Tagging and Migration
How Do Sharks Migrate?
What Does Tagging Have To Do With Migration?
Shark Tagging Learning Activity
How Do Sharks Migrate? There are many unanswered questions as to how sharks and other animals know when and in what direction to migrate. How do animals know that there is more abundant food and water, more comfortable temperatures or more favorable breeding grounds located hundreds or even thousands of miles away? Even more amazing, how do animals navigate over great distances when there are no permanent landmarks or maps to guide them? Researchers have proven that migratory animals such as birds or caribou use a wide variety of senses to navigate from one point to another. The most obvious are physical and visual cues, such as following river beds, coastlines or mountain ranges from the ground or the air. Birds, some fish, and turtles also navigate by following the sun, by light waves reflecting off water, by responding to the earth's magnetic fields and even by the stars at night. Sharks navigate mainly by electro-reception and a sensitivity to pressure and water temperature. Located at the front of a shark's head is an extremely sensitive system of bio-electrical sensors which we believe helps them to navigate in response to the ocean's currents and the earth's electro-magnetic field. One part of this system, the ampullae of Lorenzini, consists of jelly filled pores with external openings large enough to be seen by the naked eye. These pores detect faint electrical currents given off by the earth's magnetic field -- or by other living creatures. The pores seem to function like an internal compass, helping sharks to orient themselves in relation to north-south (the strongest electro-magnetic fields) and east-west (weaker) electrical fields. The shark's lateral line system helps it to have a sensitivity to pressure. The lateral line, made up of fluid-filled sensory canals and tiny hair-like receptors, is sensitive to changes in pressure, vibration, movement and sound. It also helps sharks to orient themselves for direction and migration purposes. Together, the bio-electrical and lateral line sensors allow the shark to navigate, silent and unseen, beneath the surface of the ocean.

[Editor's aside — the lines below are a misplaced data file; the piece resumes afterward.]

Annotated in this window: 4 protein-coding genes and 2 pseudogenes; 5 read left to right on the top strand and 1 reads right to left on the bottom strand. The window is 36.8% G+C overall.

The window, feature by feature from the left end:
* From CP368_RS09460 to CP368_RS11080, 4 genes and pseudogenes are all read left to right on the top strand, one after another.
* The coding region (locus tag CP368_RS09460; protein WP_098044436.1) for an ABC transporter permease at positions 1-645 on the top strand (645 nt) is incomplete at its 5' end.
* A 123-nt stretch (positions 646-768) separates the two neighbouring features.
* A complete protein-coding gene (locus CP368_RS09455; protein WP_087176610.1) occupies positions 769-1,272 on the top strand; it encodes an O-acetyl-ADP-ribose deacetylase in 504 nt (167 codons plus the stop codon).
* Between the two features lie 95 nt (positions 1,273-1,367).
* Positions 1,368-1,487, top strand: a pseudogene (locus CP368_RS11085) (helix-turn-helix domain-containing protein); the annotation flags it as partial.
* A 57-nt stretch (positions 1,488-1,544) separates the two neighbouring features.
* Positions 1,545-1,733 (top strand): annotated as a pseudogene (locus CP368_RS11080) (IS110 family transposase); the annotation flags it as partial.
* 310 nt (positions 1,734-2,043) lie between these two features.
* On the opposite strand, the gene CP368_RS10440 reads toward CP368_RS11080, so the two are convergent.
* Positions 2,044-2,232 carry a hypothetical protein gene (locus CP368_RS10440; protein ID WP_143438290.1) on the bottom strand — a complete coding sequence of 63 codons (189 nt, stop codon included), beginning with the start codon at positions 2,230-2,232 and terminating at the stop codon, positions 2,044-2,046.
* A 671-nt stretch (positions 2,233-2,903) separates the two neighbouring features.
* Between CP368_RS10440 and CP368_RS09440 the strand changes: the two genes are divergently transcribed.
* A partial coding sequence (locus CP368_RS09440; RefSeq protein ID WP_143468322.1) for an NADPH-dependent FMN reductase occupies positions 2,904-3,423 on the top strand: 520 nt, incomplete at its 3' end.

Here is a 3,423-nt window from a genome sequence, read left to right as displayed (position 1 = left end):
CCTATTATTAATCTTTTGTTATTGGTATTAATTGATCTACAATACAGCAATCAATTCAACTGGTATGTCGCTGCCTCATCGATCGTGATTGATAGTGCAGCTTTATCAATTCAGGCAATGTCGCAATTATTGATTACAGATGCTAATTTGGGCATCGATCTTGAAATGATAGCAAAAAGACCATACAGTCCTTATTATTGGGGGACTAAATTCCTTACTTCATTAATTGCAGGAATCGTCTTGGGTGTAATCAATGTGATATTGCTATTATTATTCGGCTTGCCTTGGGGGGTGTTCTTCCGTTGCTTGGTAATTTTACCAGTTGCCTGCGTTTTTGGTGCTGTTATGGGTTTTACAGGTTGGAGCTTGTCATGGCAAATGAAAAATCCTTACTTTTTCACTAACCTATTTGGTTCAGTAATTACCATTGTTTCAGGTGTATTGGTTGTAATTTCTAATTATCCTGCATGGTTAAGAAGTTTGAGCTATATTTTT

In addition to aiding the shark in navigation, the ampullae of Lorenzini and the lateral line system are particularly important in helping a shark detect the presence of prey. This system is so sensitive that great white sharks are able to detect a mammal heartbeat from a distance of 9 feet, just by responding to electrical currents in the water.
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